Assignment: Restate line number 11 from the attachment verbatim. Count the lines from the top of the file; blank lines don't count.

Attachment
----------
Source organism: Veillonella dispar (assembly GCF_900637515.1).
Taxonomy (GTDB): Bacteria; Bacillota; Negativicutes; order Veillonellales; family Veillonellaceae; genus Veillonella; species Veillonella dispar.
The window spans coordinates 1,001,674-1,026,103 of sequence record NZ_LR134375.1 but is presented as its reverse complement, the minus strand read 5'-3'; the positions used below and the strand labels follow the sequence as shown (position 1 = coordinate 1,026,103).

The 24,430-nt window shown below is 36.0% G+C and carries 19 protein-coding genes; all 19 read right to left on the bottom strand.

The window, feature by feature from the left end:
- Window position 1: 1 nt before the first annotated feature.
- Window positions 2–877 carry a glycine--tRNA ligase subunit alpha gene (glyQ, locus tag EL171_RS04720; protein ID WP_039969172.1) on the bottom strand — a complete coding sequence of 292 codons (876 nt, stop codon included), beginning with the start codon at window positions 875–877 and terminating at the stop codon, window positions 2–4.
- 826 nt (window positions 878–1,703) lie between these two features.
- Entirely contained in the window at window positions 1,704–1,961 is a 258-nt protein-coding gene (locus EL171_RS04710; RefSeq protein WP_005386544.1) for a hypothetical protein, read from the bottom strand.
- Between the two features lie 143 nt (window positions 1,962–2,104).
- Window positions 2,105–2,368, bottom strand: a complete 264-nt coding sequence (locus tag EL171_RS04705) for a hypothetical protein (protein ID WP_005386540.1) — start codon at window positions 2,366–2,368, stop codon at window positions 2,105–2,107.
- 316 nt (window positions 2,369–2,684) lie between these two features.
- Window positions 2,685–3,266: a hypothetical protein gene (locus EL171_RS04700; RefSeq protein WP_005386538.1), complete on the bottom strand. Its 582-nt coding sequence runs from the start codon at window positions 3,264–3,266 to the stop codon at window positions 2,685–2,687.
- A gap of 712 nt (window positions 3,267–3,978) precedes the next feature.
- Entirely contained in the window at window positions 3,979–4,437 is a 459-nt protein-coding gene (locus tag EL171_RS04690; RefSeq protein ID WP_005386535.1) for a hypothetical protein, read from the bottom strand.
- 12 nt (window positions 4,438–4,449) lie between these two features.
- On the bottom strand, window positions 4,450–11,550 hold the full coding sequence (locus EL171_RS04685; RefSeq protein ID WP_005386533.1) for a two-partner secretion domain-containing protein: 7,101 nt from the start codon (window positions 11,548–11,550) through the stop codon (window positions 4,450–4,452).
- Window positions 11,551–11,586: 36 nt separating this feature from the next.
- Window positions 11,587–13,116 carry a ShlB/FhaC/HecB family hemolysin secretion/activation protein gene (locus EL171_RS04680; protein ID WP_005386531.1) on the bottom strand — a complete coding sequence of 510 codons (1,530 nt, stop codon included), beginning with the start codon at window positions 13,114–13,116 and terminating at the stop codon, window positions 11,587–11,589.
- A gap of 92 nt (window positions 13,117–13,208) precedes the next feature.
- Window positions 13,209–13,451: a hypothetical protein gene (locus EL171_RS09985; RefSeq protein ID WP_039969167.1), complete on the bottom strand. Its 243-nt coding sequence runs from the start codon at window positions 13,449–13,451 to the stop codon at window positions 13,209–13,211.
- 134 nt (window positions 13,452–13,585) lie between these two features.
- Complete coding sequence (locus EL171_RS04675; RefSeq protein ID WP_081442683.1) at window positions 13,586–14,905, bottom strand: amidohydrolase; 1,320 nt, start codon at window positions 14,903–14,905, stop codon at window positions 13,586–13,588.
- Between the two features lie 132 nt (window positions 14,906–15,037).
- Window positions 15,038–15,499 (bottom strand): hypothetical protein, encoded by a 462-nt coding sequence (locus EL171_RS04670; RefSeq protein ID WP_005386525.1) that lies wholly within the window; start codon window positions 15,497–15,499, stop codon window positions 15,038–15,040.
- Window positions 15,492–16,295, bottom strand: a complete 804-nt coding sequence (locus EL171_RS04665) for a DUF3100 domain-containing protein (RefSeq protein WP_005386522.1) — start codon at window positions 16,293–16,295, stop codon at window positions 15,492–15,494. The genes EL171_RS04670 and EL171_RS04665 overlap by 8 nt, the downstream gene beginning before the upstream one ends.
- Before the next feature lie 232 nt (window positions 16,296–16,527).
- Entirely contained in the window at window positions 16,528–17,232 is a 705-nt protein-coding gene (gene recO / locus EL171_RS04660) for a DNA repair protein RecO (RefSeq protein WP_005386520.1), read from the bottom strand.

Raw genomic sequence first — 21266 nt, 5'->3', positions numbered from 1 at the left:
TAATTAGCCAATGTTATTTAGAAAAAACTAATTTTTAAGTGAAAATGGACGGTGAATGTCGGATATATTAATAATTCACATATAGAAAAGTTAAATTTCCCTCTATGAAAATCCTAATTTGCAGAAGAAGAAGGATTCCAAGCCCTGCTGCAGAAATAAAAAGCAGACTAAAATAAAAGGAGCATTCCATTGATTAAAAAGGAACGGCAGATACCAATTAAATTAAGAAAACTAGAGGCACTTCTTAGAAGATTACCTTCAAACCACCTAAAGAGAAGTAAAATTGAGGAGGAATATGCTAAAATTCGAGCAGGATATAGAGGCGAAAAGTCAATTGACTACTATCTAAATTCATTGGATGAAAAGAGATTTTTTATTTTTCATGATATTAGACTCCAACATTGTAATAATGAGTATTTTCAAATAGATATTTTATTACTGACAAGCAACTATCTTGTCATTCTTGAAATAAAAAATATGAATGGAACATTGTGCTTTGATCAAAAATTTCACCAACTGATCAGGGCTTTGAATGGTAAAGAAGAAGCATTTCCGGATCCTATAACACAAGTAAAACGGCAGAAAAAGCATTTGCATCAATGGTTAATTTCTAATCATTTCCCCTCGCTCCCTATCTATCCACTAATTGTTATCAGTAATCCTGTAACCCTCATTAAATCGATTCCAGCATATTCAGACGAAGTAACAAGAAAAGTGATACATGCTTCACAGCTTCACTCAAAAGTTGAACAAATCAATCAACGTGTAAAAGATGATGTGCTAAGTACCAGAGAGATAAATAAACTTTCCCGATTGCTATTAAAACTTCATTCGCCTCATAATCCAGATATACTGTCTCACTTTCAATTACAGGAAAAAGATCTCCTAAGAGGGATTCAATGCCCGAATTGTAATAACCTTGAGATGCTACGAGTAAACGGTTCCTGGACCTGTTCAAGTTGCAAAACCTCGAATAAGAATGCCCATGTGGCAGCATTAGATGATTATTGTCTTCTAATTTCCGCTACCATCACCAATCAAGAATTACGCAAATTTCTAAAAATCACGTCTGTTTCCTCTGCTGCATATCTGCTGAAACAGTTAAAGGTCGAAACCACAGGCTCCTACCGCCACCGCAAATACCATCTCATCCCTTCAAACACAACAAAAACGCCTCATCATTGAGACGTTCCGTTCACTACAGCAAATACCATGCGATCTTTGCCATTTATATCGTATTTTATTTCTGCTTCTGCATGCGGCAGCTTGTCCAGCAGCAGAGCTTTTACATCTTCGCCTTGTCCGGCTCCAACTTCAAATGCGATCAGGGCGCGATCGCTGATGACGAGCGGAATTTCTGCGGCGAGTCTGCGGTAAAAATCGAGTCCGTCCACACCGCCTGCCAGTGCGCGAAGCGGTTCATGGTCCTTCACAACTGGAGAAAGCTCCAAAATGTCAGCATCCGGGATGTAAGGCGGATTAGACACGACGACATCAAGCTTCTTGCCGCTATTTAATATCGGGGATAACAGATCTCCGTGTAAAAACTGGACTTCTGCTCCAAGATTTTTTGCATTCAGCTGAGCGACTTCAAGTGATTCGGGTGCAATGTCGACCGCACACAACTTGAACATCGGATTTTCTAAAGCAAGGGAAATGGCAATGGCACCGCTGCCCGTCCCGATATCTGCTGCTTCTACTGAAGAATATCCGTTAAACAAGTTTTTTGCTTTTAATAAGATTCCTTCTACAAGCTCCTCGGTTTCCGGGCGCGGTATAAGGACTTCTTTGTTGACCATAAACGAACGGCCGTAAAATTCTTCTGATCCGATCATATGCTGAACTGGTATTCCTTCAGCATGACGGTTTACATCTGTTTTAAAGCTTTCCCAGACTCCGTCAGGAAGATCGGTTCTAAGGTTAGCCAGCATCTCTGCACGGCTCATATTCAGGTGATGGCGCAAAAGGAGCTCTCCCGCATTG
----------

- Window positions 2,105–2,368, bottom strand: a complete 264-nt coding sequence (locus tag EL171_RS04705) for a hypothetical protein (protein ID WP_005386540.1) — start codon at window positions 2,366–2,368, stop codon at window positions 2,105–2,107.